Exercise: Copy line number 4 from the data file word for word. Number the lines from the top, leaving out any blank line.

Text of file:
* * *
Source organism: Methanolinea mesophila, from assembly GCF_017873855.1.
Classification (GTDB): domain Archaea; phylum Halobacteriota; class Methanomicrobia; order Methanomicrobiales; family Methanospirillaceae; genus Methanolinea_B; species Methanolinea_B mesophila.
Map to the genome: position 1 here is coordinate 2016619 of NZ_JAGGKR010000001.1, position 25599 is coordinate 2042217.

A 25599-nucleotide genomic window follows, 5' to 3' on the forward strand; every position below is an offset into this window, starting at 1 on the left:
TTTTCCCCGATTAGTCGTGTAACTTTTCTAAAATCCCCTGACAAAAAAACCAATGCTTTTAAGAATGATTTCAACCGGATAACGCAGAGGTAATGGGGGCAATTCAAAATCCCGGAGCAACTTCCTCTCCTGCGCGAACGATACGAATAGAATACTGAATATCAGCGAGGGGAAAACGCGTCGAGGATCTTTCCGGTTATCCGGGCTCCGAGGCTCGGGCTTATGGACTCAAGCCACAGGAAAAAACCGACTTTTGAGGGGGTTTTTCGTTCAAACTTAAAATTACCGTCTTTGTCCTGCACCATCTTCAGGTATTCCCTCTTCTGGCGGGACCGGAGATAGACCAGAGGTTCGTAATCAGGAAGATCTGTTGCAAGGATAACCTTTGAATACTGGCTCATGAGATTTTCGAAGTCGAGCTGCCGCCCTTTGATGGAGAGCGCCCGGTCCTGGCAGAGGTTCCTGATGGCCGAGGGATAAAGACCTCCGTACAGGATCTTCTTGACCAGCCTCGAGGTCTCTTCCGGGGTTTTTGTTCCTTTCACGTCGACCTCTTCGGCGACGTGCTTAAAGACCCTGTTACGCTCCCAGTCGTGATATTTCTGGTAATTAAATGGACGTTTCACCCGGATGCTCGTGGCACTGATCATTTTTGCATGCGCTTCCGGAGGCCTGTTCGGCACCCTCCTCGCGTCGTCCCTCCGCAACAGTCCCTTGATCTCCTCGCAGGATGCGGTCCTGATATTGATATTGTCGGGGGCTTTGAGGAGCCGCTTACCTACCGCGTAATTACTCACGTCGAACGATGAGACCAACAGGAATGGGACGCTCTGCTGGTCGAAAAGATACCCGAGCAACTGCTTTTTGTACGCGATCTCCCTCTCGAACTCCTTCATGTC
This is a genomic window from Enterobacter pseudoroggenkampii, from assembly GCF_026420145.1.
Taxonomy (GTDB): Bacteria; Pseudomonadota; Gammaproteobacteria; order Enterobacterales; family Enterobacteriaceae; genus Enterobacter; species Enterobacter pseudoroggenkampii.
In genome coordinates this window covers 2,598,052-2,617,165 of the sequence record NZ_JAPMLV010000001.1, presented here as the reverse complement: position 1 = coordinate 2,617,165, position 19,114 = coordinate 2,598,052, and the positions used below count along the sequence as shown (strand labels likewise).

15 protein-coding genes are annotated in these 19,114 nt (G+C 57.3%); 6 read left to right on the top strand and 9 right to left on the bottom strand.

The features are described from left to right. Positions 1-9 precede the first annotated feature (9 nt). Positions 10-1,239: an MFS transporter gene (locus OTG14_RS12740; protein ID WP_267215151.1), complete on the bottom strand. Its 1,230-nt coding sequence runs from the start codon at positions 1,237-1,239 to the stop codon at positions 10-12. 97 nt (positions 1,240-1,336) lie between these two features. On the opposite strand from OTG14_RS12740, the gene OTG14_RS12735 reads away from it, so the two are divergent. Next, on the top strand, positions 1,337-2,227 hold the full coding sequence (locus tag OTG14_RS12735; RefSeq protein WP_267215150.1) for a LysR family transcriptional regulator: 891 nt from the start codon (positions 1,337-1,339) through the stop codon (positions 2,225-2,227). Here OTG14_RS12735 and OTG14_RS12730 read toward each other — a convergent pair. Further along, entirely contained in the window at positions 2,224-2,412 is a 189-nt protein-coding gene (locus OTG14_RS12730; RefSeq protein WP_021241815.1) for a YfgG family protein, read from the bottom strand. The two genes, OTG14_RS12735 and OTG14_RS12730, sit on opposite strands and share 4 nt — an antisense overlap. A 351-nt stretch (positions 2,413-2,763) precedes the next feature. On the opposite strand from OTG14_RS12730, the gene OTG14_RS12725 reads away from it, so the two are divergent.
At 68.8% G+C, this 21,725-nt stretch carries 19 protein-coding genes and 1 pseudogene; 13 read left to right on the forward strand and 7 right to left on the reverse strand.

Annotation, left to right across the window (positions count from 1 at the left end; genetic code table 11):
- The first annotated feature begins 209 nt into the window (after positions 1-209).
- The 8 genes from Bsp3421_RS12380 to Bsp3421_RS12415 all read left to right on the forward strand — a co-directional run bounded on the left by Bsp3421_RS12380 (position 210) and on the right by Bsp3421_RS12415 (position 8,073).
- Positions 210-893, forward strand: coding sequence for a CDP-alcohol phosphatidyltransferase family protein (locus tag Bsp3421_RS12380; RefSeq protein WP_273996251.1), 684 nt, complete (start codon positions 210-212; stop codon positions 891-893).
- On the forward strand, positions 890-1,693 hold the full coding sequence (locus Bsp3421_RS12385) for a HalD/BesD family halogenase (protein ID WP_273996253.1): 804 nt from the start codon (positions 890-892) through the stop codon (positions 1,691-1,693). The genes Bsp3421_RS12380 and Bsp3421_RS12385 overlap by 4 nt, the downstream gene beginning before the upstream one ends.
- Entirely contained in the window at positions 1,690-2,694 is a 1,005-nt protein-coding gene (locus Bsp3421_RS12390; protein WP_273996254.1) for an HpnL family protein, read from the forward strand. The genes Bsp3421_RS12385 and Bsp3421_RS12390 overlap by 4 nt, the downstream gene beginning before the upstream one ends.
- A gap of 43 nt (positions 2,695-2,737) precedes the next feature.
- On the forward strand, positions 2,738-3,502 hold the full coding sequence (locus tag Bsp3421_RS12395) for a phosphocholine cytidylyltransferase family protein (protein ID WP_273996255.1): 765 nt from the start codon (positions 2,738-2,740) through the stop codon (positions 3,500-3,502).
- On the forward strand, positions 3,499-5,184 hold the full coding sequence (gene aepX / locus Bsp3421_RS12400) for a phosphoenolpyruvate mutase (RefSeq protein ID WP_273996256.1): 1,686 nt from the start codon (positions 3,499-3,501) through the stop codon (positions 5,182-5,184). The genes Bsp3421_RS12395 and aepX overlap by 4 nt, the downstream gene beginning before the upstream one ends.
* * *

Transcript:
A 25599-nucleotide genomic window follows, 5' to 3' on the forward strand; every position below is an offset into this window, starting at 1 on the left: